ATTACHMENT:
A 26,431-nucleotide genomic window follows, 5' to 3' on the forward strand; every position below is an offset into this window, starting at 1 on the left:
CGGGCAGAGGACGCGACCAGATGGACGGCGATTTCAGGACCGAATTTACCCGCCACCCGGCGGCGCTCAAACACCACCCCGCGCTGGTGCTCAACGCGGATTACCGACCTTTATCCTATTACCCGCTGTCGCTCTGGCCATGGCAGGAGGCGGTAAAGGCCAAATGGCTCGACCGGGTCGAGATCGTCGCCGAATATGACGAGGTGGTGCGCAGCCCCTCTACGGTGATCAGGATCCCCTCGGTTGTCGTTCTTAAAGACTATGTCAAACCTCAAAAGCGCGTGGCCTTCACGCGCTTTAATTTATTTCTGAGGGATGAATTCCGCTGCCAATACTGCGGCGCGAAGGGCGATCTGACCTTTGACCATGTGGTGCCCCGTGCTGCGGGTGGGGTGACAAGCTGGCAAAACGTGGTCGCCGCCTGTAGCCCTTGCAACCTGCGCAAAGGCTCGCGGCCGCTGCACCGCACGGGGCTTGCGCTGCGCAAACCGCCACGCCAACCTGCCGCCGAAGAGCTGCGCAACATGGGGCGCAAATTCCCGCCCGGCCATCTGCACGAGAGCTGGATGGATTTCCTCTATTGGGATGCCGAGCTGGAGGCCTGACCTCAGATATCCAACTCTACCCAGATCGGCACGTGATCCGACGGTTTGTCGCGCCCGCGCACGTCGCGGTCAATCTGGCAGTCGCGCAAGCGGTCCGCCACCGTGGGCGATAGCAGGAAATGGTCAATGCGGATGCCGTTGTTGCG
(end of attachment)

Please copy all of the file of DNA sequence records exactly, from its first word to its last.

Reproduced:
A 26,431-nucleotide genomic window follows, 5' to 3' on the forward strand; every position below is an offset into this window, starting at 1 on the left:
CGGGCAGAGGACGCGACCAGATGGACGGCGATTTCAGGACCGAATTTACCCGCCACCCGGCGGCGCTCAAACACCACCCCGCGCTGGTGCTCAACGCGGATTACCGACCTTTATCCTATTACCCGCTGTCGCTCTGGCCATGGCAGGAGGCGGTAAAGGCCAAATGGCTCGACCGGGTCGAGATCGTCGCCGAATATGACGAGGTGGTGCGCAGCCCCTCTACGGTGATCAGGATCCCCTCGGTTGTCGTTCTTAAAGACTATGTCAAACCTCAAAAGCGCGTGGCCTTCACGCGCTTTAATTTATTTCTGAGGGATGAATTCCGCTGCCAATACTGCGGCGCGAAGGGCGATCTGACCTTTGACCATGTGGTGCCCCGTGCTGCGGGTGGGGTGACAAGCTGGCAAAACGTGGTCGCCGCCTGTAGCCCTTGCAACCTGCGCAAAGGCTCGCGGCCGCTGCACCGCACGGGGCTTGCGCTGCGCAAACCGCCACGCCAACCTGCCGCCGAAGAGCTGCGCAACATGGGGCGCAAATTCCCGCCCGGCCATCTGCACGAGAGCTGGATGGATTTCCTCTATTGGGATGCCGAGCTGGAGGCCTGACCTCAGATATCCAACTCTACCCAGATCGGCACGTGATCCGACGGTTTGTCGCGCCCGCGCACGTCGCGGTCAATCTGGCAGTCGCGCAAGCGGTCCGCCACCGTGGGCGATAGCAGGAAATGGTCAATGCGGATGCCGTTGTTGCG